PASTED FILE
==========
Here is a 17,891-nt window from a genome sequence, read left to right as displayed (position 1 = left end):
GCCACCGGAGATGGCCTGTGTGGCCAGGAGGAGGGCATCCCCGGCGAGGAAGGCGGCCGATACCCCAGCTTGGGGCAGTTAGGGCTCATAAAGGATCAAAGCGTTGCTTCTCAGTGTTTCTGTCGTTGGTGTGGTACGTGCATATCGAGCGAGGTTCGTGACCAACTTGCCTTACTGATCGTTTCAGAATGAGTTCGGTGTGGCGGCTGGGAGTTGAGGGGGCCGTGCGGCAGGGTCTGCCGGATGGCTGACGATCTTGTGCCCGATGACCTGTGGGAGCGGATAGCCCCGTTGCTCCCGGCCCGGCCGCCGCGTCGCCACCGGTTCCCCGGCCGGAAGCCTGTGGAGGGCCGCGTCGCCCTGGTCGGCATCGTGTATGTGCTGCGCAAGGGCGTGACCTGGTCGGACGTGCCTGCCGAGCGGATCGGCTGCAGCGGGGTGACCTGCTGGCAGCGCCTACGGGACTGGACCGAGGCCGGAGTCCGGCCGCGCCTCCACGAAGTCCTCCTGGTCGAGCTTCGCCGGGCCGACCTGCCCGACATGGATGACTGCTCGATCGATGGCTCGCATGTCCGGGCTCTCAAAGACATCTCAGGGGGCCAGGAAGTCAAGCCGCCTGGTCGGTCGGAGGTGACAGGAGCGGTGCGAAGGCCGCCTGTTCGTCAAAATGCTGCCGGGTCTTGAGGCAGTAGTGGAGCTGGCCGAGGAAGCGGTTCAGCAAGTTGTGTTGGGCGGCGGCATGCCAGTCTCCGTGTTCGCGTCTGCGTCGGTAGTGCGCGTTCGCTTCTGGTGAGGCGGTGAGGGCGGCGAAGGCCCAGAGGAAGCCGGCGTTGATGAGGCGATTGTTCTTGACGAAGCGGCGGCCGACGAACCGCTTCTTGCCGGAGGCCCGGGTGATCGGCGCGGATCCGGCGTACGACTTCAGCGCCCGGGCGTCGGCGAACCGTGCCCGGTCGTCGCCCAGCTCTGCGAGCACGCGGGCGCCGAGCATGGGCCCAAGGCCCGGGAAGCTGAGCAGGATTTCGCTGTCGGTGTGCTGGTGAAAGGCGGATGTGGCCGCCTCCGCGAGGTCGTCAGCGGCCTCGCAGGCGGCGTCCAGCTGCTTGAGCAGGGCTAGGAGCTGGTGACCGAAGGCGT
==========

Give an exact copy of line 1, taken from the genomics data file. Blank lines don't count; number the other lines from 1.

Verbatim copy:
Here is a 17,891-nt window from a genome sequence, read left to right as displayed (position 1 = left end):